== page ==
MBA 5030 Week 5 DB

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Week 5 Discussion: NUMMI

  1. What incentive did Toyota have to enter into a joint venture and share its groundbreaking production techniques with rival GM?

A strategic partnership should be a win-win for all the partners involved. Although Toyota’s reputation as a maker of quality cars was growing, the company needed something from GM. Toyota’s prominence in America grew over the years, and the US Congress started considering restricting car imports (Glass, 2020). So, the joint venture was an opportunity for Toyota to learn how to make cars in America because if they did so, they would be unaffected by import restrictions. One of the things Toyota wanted to know was how to work with American workers because, unlike in Japan, where employees and management worked together, the American reality was plagued by rivalry between employees and management (Glass, 2020). The American auto workers spent more time on grievances and strikes than producing cars. If Toyota was to succeed in making cars in America, they would need to understand and manage the auto workforce amicably. Toyota also wanted to test whether the Toyota production system could work in America. Although the system had worked well in the Toyota City, the company’s management was concerned that this might not be the case in America (Glass, 2020). So, the joint venture acted as a testing ground for Toyota to assess how well their system would work in America.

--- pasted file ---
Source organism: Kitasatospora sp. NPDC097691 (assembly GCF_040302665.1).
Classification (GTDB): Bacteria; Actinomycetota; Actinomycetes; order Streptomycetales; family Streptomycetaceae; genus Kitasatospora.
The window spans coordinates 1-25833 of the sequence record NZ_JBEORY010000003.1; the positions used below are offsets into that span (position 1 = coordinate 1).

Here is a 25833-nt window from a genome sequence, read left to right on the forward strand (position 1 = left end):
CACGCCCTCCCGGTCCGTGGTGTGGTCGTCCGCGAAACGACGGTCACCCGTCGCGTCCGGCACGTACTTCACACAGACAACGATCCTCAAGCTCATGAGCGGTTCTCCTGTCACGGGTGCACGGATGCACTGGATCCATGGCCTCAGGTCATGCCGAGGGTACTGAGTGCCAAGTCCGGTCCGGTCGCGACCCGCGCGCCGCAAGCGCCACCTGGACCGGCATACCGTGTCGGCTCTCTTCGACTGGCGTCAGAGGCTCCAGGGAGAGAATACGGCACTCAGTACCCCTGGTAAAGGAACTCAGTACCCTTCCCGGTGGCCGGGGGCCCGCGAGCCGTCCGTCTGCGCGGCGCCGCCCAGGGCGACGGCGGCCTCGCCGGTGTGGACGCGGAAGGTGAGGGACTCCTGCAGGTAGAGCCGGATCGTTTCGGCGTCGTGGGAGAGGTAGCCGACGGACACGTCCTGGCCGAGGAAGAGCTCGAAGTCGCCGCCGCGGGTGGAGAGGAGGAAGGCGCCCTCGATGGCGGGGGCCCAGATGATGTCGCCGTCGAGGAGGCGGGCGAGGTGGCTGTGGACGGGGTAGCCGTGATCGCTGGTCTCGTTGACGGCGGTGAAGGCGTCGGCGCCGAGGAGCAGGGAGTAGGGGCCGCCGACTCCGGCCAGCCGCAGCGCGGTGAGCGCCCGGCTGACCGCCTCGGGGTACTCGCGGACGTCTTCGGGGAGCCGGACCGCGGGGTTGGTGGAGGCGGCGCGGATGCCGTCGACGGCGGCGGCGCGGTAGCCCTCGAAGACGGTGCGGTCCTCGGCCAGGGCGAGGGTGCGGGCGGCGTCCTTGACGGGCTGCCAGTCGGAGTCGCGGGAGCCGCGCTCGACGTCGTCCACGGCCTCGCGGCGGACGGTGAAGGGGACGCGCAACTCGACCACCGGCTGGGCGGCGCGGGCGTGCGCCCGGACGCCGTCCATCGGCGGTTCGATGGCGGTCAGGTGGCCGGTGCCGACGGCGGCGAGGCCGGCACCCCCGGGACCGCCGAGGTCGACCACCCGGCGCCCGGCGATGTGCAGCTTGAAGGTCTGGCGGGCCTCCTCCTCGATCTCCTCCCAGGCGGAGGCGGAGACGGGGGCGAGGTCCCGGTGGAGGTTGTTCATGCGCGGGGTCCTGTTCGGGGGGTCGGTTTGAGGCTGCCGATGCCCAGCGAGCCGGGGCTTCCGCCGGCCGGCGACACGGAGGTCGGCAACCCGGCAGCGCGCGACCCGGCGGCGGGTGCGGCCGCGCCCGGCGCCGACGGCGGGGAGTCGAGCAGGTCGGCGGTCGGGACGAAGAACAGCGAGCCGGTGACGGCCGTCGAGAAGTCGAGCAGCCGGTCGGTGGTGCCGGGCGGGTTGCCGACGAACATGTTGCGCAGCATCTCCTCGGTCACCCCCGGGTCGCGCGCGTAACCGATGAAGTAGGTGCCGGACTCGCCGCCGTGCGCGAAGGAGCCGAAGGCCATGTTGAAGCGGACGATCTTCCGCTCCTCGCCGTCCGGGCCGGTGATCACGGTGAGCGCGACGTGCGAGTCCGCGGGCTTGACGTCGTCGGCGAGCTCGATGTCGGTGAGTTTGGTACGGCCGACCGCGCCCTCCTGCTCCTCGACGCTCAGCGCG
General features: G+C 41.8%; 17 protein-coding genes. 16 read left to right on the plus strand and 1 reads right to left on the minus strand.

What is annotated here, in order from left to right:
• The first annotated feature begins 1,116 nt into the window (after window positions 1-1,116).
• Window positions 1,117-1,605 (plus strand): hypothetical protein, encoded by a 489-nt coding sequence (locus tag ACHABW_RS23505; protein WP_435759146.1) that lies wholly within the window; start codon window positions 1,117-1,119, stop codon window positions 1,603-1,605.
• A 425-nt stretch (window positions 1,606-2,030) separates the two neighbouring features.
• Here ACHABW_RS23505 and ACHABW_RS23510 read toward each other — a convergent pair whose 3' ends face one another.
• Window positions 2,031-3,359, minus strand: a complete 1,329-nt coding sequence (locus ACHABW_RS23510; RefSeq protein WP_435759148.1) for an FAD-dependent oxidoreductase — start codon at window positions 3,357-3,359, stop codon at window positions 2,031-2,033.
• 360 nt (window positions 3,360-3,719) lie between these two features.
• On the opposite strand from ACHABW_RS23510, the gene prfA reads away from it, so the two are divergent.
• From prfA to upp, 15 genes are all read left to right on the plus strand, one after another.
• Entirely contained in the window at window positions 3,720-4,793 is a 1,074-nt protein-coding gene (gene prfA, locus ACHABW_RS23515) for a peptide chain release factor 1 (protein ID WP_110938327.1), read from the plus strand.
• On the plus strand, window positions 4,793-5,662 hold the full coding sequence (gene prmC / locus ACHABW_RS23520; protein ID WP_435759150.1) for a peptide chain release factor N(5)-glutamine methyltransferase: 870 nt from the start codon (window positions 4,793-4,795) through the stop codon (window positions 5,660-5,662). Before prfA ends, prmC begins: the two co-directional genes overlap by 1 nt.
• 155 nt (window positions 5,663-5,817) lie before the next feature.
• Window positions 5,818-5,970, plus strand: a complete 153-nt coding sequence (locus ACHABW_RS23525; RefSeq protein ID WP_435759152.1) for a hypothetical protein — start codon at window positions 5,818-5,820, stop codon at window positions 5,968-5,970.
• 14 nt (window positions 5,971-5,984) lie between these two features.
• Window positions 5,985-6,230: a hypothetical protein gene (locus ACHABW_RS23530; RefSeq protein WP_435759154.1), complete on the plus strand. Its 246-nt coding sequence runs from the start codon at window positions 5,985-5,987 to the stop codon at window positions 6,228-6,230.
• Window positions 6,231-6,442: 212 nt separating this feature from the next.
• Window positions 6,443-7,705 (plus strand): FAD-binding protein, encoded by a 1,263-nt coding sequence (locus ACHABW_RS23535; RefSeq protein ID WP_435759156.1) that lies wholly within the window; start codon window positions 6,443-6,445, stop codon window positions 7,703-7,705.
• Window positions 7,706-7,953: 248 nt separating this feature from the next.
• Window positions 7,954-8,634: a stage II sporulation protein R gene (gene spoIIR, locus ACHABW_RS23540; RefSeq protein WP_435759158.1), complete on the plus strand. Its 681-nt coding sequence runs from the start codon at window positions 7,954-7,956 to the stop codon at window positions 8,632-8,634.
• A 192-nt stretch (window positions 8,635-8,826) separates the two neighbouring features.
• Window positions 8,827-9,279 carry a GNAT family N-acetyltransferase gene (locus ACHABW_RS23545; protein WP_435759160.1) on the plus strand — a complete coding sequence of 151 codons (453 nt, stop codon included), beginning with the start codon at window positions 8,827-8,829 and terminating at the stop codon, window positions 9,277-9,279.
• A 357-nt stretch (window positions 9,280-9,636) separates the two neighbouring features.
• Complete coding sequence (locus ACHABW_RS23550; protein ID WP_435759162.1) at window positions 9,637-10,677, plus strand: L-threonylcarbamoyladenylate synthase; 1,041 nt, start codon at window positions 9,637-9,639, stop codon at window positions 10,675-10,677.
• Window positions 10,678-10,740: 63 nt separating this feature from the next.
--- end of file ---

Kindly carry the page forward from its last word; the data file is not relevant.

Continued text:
1. From GMs perspective, why did a joint venture with Toyota make strategic sense?

Regulatory compliance was one of the motivators for GM to enter a partnership with Toyota. The government’s emission guidelines encouraged the building of small cars. However, whenever GM built small cars, they lost money and were of poor quality (Glass, 2020). The partnership, therefore, would offer GM a quality small car that would make money for GM. Also, Toyota would teach GM the Toyota production system so GM could ingrain the culture of quality in its corporate DNA.  A crucial characteristic of the Toyota production system is the level of collaboration between employees (Glass, 2020). Thus, GM hoped that partnering with Toyota would yield more collaborative employees, unlike the company’s crop of employees who engaged in counterproductive workplace behaviors such as engaging in drugs (Glass, 2020). For instance, when GM’s employees went to Toyota City, they were shocked that management asked for their opinions to improve production and their colleagues’ high willingness to help.


Glass, I. (2020, January 27). 561: NUMMI (2015). Retrieved November 15, 2021, from



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